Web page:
Do better Alabama: It’s time to operate in the sunshine and not in the shadows.
This article was published in March 19, 2016 on Medium.com as well as other Alabama publications.
I was a 20-year-old cub reporter at The Birmingham News, but I was prepared.
On every assignment I carried in my purse a copy of the state of Alabama open records and meeting laws. It shocked me how often I came across desk clerks that did not know what was public record and what wasn’t. I would explain the law to them and they would usually have to go get a supervisor. I may or may not have left with what I needed. Sometimes it took weeks to get the information.
Later, when I got kicked out of meetings that shouldn’t have been secret, that piece of paper didn’t help me. It’s that way for many journalists, who, like me, have spent countless hours sitting outside in the hallways, intently listening through closed doors as elected and appointed officials hide truth from reporters, and in doing so, the public.
I would like to say a lot has changed in my beloved home state of Alabama and the almost 25 years since, but it hasn’t. In fact, in many ways it has gotten worse.
Alabama needs help.
This week is Sunshine Week, a time when journalists everywhere will be perceived by the public as complaining about things we don’t have. But here is why this matters to everyone, not just journalists: An informed society is a better, more democratic society. Without all of the information, how can we make the best decisions?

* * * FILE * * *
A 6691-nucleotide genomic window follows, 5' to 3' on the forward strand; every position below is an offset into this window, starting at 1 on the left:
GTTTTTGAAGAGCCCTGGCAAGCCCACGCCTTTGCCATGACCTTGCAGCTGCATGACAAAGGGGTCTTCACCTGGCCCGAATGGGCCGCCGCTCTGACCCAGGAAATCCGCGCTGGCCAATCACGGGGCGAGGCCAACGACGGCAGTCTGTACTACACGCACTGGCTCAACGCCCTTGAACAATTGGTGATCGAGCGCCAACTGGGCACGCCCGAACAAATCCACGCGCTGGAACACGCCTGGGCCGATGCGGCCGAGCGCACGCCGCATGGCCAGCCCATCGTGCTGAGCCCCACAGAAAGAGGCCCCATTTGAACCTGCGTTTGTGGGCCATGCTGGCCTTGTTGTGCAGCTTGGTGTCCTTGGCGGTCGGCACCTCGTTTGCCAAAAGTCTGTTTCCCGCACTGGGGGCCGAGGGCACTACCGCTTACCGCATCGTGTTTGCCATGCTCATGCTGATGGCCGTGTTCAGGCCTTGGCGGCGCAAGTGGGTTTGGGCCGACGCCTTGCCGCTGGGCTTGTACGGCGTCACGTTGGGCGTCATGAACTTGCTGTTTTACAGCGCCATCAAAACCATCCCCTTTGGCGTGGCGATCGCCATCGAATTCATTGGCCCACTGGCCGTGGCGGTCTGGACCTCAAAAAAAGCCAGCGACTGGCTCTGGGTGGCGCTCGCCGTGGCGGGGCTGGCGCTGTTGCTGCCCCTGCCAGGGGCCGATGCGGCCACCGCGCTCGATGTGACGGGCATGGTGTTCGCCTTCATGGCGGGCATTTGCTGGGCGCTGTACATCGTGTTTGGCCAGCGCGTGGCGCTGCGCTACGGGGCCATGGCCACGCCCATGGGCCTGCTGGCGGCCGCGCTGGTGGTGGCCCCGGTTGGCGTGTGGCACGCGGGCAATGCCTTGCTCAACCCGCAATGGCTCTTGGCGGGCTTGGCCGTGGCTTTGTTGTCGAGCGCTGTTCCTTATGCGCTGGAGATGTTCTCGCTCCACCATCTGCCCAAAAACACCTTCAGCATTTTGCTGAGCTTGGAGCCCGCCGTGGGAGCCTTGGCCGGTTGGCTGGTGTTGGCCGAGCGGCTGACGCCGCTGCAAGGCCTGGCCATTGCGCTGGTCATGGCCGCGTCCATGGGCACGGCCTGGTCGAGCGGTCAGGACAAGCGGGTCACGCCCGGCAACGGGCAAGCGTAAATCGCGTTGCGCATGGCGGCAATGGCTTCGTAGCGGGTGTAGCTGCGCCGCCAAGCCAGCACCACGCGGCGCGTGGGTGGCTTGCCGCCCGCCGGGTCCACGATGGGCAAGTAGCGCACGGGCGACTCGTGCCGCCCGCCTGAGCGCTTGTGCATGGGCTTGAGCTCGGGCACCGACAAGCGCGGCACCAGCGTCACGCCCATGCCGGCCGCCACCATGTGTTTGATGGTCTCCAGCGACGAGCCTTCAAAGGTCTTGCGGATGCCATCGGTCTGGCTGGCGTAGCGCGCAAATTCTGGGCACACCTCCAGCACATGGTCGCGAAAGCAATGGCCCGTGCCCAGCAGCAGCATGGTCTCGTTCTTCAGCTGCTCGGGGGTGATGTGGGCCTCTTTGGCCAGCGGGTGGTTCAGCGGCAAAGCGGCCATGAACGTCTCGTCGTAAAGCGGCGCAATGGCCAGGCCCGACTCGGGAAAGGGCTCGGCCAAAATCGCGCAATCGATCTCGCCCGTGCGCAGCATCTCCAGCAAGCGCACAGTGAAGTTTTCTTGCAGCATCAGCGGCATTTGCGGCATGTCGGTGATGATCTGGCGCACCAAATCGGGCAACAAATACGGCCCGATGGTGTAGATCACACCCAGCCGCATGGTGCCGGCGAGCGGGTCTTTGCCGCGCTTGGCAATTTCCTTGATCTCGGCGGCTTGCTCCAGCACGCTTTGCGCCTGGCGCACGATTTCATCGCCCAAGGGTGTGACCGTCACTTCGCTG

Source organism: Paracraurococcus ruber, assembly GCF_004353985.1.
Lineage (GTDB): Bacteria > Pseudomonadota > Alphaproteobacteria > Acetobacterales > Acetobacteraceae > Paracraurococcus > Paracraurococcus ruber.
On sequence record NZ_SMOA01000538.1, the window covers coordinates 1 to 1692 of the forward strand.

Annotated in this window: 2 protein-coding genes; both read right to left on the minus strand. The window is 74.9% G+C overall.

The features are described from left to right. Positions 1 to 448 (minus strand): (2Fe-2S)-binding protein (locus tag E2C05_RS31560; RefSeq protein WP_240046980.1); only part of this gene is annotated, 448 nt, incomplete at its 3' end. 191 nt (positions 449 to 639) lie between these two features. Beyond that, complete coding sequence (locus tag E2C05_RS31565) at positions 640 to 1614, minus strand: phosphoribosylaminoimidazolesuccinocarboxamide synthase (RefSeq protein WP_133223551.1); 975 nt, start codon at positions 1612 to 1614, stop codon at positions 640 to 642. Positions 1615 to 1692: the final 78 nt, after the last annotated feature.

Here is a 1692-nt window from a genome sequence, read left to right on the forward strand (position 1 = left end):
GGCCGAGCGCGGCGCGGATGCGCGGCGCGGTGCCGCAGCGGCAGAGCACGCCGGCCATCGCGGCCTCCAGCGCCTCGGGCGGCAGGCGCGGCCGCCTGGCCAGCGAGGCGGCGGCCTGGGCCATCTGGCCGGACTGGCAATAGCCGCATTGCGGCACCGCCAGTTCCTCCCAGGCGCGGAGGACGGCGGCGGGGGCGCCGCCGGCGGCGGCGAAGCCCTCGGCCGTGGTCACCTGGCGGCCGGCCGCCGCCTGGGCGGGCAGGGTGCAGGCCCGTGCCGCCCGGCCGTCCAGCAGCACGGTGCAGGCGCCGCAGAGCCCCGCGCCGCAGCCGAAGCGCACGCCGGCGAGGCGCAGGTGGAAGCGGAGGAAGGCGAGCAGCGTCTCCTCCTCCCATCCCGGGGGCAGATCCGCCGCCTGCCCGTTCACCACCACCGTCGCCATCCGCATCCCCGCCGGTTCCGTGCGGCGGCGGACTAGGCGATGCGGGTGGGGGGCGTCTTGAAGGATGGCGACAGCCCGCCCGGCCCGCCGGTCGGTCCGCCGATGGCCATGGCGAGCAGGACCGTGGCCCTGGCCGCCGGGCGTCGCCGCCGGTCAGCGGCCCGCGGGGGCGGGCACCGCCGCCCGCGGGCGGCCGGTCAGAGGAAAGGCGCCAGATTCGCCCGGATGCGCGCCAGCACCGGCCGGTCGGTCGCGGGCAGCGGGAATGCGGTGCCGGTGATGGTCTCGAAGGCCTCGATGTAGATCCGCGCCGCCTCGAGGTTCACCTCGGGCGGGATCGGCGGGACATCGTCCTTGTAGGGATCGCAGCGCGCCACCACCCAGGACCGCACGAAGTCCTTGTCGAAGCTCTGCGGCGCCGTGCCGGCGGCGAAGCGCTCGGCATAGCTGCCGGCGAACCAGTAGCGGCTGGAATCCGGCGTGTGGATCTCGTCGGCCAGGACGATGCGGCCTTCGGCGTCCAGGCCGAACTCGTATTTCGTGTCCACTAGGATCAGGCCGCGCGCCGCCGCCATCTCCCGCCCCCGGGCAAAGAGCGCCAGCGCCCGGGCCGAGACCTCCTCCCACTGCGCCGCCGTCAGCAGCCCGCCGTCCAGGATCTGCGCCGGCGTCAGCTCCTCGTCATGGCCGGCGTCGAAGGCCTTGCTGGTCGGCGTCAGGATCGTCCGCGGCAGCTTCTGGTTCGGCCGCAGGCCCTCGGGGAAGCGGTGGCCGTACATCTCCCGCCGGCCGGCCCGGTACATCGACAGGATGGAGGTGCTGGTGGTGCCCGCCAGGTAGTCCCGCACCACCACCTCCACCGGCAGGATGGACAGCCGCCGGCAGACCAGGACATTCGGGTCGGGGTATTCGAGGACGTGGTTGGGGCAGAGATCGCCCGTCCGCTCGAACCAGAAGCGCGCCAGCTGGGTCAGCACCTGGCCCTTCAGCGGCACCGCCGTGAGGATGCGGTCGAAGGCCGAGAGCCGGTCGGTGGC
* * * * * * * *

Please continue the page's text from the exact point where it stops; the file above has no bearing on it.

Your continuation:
It’s time for Alabama to operate in the sunshine and not in the shadows.
Reporters are here to serve the public. Journalism should give voice to the voiceless and tell stories that would otherwise remain untold. Wanting better open records laws is not idle curiosity. These laws allow citizens and journalists to access things like public safety records, criminal documents and matters that pose a threat to our communities.
Journalism has gotten a lot of attention lately thanks to the Oscar-winning movie Spotlight, which accurately portrays the drudgery involved in unearthing documents and tracking down sources.
But out of the spotlight, back in Alabama, things stay the same for reporters who routinely get put off by public information officers, have to pay exorbitant fees for copies of records that they are not allowed to take pictures of with their cell phone and have to wait a “reasonable” amount of time for records to be released.
Who determines reasonable? The people with the records.
At the scene of a crime reporters are often told to wait to talk to the public information officer and are pressured not to interview detectives on the scene. And, according to our state’s severely-lacking open meetings laws, financial information from public bodies may or may not be open. These examples don’t even begin to cover what some public servants hide.
Messages and information are becoming so managed that the public really doesn’t get the full story without some tenacious digging by reporters. Even with that push for transparency, reporters often come up short because of poor laws and red tape so thick it would make passing a budget in Congress seem like a birthday party.
The Reporter’s Committee for Freedom of the Press compiles a guide for journalists regarding each state’s open government laws. The guide for Alabama is 56 pages. It takes 56 pages to explain what our state lawmakers have decided the public has the right to know. The truth would take far fewer words.
By any measure, that’s extreme. Do better, Alabama.